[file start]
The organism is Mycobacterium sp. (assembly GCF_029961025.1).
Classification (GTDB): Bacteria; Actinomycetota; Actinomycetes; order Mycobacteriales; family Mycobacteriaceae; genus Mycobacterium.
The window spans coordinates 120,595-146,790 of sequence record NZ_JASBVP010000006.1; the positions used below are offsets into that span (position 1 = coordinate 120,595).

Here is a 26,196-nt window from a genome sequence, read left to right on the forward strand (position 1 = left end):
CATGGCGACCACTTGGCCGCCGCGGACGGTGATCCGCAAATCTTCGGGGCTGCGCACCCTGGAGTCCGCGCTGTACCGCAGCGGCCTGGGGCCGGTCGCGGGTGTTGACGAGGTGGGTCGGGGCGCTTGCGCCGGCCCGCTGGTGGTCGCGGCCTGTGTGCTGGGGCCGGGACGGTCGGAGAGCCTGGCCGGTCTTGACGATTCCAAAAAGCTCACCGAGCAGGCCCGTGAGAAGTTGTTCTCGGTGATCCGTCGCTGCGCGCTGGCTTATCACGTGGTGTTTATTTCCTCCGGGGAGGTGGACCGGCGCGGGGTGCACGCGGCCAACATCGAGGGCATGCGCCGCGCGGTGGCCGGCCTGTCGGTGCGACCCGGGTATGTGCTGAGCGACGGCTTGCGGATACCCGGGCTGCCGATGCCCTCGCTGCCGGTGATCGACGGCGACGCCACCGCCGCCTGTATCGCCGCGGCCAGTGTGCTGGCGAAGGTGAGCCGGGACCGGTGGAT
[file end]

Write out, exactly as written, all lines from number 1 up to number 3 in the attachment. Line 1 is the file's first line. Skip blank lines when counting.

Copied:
The organism is Mycobacterium sp. (assembly GCF_029961025.1).
Classification (GTDB): Bacteria; Actinomycetota; Actinomycetes; order Mycobacteriales; family Mycobacteriaceae; genus Mycobacterium.
The window spans coordinates 120,595-146,790 of sequence record NZ_JASBVP010000006.1; the positions used below are offsets into that span (position 1 = coordinate 120,595).